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Traffic fears over plans to increase Doncaster school size

Hexthorpe Primary School.

Hexthorpe Primary School.

Plans to expand a Doncaster school by 50 per cent are being recommended for approval – despite concerns about staff parking.

Doncaster Council members will discuss a planning application to build three extensions and a new soft play area at Hexthorpe Primary School on Urban Road, to be ready for 2015.

The authority has received five letters of objection to the £1.9 million scheme, but, in a report to members, planning officers are recommending full permission is granted.

The substantial extension is needed to reduce the pressure on places, which will change it from a two-form entry school with 420 pupils to a three-form-entry school catering for about 630 children.

In the latest round of admissions to Doncaster primary schools, there were no spare reception places in the Balby and Hexthorpe area, with some parents having to send their children outside the district.

And the development of the nearby Bombardier railway works site for housing could eventually amount to a further 700 homes, putting additional pressure on school places.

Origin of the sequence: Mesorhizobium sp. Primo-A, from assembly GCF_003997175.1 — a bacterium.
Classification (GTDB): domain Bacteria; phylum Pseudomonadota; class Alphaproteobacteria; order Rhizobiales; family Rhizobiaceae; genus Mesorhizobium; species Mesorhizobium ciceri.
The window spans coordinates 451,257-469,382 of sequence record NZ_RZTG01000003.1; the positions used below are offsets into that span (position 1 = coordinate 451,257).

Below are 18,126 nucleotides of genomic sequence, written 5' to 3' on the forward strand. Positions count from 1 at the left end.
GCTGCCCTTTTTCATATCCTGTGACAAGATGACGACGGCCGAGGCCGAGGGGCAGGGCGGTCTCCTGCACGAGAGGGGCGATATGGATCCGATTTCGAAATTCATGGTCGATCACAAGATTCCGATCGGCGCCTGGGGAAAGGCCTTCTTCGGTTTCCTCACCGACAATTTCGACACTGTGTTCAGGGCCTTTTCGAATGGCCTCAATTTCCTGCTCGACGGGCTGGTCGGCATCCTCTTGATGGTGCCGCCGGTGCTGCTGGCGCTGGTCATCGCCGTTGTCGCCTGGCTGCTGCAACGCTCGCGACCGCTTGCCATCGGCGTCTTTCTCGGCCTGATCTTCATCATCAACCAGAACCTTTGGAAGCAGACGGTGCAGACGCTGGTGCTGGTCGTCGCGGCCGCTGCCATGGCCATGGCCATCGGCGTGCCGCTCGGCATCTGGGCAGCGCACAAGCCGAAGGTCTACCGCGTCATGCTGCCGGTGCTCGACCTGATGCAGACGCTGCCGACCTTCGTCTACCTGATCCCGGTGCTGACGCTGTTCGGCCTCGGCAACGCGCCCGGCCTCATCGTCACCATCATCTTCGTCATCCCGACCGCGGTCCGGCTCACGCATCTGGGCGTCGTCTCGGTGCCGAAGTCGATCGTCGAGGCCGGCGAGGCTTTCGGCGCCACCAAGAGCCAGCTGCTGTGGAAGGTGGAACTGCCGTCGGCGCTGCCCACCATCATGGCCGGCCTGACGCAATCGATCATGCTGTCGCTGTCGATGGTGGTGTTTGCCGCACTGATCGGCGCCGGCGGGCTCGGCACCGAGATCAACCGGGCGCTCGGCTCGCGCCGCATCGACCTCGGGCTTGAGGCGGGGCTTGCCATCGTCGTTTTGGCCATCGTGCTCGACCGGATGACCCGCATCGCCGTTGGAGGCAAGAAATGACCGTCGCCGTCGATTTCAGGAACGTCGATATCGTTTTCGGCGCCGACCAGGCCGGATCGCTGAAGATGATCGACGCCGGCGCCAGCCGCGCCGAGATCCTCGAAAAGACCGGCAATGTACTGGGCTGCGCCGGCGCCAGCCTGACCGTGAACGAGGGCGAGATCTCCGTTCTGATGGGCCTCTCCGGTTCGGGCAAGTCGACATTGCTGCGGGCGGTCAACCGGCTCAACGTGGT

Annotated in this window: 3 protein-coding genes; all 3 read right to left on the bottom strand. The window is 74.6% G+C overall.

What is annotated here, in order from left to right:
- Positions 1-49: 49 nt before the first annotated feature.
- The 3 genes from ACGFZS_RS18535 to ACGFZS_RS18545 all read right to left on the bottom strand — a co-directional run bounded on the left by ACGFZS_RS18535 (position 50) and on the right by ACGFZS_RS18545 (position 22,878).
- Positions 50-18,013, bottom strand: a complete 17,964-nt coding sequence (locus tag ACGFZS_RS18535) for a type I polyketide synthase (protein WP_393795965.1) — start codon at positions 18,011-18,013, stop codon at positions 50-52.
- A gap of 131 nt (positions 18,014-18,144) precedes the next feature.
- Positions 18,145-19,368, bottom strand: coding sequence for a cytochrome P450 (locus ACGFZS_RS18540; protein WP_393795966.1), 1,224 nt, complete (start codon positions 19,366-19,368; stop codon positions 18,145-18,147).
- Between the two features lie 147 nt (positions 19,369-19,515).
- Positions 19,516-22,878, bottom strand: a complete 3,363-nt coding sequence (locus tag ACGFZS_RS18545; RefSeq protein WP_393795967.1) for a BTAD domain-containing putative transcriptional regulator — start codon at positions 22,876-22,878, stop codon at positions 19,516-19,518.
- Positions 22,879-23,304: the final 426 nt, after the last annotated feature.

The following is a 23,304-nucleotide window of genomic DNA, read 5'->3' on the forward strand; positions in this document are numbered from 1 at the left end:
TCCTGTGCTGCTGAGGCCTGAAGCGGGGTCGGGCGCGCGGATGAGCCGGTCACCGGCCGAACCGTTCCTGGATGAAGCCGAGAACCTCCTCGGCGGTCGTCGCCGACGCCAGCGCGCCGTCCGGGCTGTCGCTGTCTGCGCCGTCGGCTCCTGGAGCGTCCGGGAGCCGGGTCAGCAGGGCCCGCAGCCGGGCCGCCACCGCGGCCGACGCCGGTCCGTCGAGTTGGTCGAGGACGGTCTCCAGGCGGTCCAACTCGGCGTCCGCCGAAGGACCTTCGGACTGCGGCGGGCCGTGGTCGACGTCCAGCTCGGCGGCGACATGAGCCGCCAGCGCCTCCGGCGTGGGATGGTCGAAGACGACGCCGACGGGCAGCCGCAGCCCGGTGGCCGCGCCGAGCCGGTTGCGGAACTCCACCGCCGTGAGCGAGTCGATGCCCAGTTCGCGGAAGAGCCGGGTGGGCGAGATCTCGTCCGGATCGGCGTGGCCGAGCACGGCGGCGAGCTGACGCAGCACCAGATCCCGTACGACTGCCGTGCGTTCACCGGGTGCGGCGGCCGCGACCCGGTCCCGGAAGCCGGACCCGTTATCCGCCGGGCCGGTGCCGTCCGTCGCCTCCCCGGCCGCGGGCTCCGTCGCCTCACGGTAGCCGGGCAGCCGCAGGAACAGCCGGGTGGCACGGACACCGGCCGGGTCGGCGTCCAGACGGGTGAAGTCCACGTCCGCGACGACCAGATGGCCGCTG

The extensions will provide six additional classrooms plus a new reception classroom, and a new activity hall.

As well as 222 extra pupils the number of staff will also increase from 60 teaching and support staff to 104.

Planners have received five objections to the proposal on the grounds there are an insufficient number of parking spaces to accommodate the additional staff because there are not enough spaces for the current staff.

Residents also suggested current on-street parking problems on surrounding roads near the school, caused by parents at dropping off and pick up times, will become worse.

Highways officers also raised concerns about the insufficient number of parking spaces and the potential conflict between pedestrians and vehicles adjacent to the proposed car park, but have suggested a car park management plan should be made a condition.

Planning officer Andrea Suddes said: “The transport assessment demonstrates that the roads can accommodate the extra traffic generated.

“However, the problems associated with school drop off and pick up times will be exacerbated by the increase in pupils and staff.

“A strong School Travel Plan is required to mitigate this.

“And, although this was reviewed in September, since 2011 the targets set for car-use and walking have not been met, this means more work needs to be done on implementing the objectives of the plan and encouraging travel to school by means other than the private car.”

 

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